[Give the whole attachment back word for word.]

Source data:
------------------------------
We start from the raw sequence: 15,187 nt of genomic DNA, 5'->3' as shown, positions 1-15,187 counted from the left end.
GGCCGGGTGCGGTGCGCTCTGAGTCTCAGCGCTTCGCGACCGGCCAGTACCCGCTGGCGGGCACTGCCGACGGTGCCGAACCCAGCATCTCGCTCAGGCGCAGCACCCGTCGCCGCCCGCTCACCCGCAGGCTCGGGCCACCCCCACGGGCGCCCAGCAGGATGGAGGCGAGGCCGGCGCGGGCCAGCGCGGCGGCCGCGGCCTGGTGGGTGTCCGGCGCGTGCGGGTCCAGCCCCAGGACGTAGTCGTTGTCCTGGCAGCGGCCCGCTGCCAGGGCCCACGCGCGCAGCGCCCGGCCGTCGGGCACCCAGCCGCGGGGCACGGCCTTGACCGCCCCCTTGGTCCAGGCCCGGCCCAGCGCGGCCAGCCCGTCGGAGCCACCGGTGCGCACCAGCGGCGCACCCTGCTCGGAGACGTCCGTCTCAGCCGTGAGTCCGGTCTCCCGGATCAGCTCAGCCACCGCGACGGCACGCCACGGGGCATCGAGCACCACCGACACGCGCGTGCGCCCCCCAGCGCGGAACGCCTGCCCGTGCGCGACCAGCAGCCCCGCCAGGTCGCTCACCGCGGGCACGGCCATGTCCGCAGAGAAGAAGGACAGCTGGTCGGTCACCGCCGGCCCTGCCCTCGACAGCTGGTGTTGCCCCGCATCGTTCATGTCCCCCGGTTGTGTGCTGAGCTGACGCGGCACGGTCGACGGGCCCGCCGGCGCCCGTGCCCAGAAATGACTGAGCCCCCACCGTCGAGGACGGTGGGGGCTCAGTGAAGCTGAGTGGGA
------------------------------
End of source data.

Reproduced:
We start from the raw sequence: 15,187 nt of genomic DNA, 5'->3' as shown, positions 1-15,187 counted from the left end.
GGCCGGGTGCGGTGCGCTCTGAGTCTCAGCGCTTCGCGACCGGCCAGTACCCGCTGGCGGGCACTGCCGACGGTGCCGAACCCAGCATCTCGCTCAGGCGCAGCACCCGTCGCCGCCCGCTCACCCGCAGGCTCGGGCCACCCCCACGGGCGCCCAGCAGGATGGAGGCGAGGCCGGCGCGGGCCAGCGCGGCGGCCGCGGCCTGGTGGGTGTCCGGCGCGTGCGGGTCCAGCCCCAGGACGTAGTCGTTGTCCTGGCAGCGGCCCGCTGCCAGGGCCCACGCGCGCAGCGCCCGGCCGTCGGGCACCCAGCCGCGGGGCACGGCCTTGACCGCCCCCTTGGTCCAGGCCCGGCCCAGCGCGGCCAGCCCGTCGGAGCCACCGGTGCGCACCAGCGGCGCACCCTGCTCGGAGACGTCCGTCTCAGCCGTGAGTCCGGTCTCCCGGATCAGCTCAGCCACCGCGACGGCACGCCACGGGGCATCGAGCACCACCGACACGCGCGTGCGCCCCCCAGCGCGGAACGCCTGCCCGTGCGCGACCAGCAGCCCCGCCAGGTCGCTCACCGCGGGCACGGCCATGTCCGCAGAGAAGAAGGACAGCTGGTCGGTCACCGCCGGCCCTGCCCTCGACAGCTGGTGTTGCCCCGCATCGTTCATGTCCCCCGGTTGTGTGCTGAGCTGACGCGGCACGGTCGACGGGCCCGCCGGCGCCCGTGCCCAGAAATGACTGAGCCCCCACCGTCGAGGACGGTGGGGGCTCAGTGAAGCTGAGTGGGA